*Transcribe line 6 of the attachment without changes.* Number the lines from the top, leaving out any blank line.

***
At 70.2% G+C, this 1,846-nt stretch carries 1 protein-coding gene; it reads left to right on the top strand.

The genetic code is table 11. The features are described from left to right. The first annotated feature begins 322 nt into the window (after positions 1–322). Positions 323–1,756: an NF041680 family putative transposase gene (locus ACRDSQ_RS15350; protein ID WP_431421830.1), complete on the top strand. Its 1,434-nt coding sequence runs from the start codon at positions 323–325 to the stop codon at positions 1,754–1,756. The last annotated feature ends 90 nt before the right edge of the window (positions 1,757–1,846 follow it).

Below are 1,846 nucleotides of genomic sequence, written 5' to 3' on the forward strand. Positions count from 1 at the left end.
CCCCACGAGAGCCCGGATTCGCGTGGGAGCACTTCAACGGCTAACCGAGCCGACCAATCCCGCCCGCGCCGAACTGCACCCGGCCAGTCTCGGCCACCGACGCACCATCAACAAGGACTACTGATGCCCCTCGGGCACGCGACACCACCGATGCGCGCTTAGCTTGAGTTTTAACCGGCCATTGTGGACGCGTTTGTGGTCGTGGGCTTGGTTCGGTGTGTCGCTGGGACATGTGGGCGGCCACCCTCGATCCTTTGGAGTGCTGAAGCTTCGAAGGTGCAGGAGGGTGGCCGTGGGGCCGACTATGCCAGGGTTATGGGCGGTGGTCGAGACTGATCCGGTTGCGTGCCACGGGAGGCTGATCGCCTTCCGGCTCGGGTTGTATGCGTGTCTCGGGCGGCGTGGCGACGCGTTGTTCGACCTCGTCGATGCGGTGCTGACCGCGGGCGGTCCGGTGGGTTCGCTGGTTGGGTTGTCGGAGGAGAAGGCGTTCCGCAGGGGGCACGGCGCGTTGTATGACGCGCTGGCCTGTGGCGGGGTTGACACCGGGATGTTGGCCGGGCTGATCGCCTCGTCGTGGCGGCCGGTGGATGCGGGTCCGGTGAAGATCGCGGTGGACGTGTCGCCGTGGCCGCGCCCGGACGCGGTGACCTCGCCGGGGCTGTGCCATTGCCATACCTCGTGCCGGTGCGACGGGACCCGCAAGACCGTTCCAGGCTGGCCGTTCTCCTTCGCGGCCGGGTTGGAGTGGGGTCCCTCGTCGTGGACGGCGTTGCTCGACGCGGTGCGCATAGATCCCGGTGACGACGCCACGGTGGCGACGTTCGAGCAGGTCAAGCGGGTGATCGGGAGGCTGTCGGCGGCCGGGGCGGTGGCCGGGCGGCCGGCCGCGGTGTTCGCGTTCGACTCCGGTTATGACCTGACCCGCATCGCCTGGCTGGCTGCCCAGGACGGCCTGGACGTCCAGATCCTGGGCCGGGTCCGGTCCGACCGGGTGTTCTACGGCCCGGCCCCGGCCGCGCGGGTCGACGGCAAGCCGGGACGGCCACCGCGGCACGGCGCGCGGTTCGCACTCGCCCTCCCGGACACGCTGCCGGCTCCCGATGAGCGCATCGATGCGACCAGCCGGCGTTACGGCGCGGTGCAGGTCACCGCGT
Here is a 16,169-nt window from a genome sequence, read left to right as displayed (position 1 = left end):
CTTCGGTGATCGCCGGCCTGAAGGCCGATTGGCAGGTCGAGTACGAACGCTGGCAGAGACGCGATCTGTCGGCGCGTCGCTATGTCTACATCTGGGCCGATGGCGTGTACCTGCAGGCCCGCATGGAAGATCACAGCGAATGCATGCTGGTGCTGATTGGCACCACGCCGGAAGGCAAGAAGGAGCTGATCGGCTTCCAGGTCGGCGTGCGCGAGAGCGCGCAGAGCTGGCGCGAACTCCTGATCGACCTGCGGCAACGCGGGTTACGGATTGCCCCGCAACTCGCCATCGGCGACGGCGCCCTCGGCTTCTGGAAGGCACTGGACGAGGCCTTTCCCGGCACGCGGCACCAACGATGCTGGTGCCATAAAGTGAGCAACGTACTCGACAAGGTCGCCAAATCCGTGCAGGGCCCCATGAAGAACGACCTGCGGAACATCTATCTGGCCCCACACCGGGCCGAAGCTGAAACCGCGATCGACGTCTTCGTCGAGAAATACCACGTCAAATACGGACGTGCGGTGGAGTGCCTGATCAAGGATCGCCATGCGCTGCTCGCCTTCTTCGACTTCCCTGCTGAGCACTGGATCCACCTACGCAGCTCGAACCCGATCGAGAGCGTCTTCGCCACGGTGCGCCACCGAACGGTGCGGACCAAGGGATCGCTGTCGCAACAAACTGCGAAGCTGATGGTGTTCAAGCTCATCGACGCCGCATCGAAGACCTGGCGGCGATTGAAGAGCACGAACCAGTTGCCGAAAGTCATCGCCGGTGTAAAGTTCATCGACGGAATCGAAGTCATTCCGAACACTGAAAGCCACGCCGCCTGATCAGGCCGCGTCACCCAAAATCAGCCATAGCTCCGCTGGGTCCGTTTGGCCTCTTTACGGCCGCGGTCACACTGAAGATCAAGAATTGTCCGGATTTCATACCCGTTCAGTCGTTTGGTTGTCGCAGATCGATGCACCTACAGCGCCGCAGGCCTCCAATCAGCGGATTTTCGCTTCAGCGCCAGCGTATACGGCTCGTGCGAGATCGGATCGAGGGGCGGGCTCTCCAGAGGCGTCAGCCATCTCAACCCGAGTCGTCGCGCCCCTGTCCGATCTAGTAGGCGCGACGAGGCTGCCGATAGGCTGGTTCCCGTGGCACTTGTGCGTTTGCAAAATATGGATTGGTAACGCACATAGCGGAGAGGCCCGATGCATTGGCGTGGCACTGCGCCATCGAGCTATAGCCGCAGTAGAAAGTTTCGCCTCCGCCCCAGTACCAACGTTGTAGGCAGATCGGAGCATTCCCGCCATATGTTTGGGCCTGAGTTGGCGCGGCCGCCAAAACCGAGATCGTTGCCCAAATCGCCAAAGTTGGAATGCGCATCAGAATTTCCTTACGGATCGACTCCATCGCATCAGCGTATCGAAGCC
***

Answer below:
CTTCGGTGATCGCCGGCCTGAAGGCCGATTGGCAGGTCGAGTACGAACGCTGGCAGAGACGCGATCTGTCGGCGCGTCGCTATGTCTACATCTGGGCCGATGGCGTGTACCTGCAGGCCCGCATGGAAGATCACAGCGAATGCATGCTGGTGCTGATTGGCACCACGCCGGAAGGCAAGAAGGAGCTGATCGGCTTCCAGGTCGGCGTGCGCGAGAGCGCGCAGAGCTGGCGCGAACTCCTGATCGACCTGCGGCAACGCGGGTTACGGATTGCCCCGCAACTCGCCATCGGCGACGGCGCCCTCGGCTTCTGGAAGGCACTGGACGAGGCCTTTCCCGGCACGCGGCACCAACGATGCTGGTGCCATAAAGTGAGCAACGTACTCGACAAGGTCGCCAAATCCGTGCAGGGCCCCATGAAGAACGACCTGCGGAACATCTATCTGGCCCCACACCGGGCCGAAGCTGAAACCGCGATCGACGTCTTCGTCGAGAAATACCACGTCAAATACGGACGTGCGGTGGAGTGCCTGATCAAGGATCGCCATGCGCTGCTCGCCTTCTTCGACTTCCCTGCTGAGCACTGGATCCACCTACGCAGCTCGAACCCGATCGAGAGCGTCTTCGCCACGGTGCGCCACCGAACGGTGCGGACCAAGGGATCGCTGTCGCAACAAACTGCGAAGCTGATGGTGTTCAAGCTCATCGACGCCGCATCGAAGACCTGGCGGCGATTGAAGAGCACGAACCAGTTGCCGAAAGTCATCGCCGGTGTAAAGTTCATCGACGGAATCGAAGTCATTCCGAACACTGAAAGCCACGCCGCCTGATCAGGCCGCGTCACCCAAAATCAGCCATAGCTCCGCTGGGTCCGTTTGGCCTCTTTACGGCCGCGGTCACACTGAAGATCAAGAATTGTCCGGATTTCATACCCGTTCAGTCGTTTGGTTGTCGCAGATCGATGCACCTACAGCGCCGCAGGCCTCCAATCAGCGGATTTTCGCTTCAGCGCCAGCGTATACGGCTCGTGCGAGATCGGATCGAGGGGCGGGCTCTCCAGAGGCGTCAGCCATCTCAACCCGAGTCGTCGCGCCCCTGTCCGATCTAGTAGGCGCGACGAGGCTGCCGATAGGCTGGTTCCCGTGGCACTTGTGCGTTTGCAAAATATGGATTGGTAACGCACATAGCGGAGAGGCCCGATGCATTGGCGTGGCACTGCGCCATCGAGCTATAGCCGCAGTAGAAAGTTTCGCCTCCGCCCCAGTACCAACGTTGTAGGCAGATCGGAGCATTCCCGCCATATGTTTGGGCCTGAGTTGGCGCGGCCGCCAAAACCGAGATCGTTGCCCAAATCGCCAAAGTTGGAATGCGCATCAGAATTTCCTTACGGATCGACTCCATCGCATCAGCGTATCGAAGCC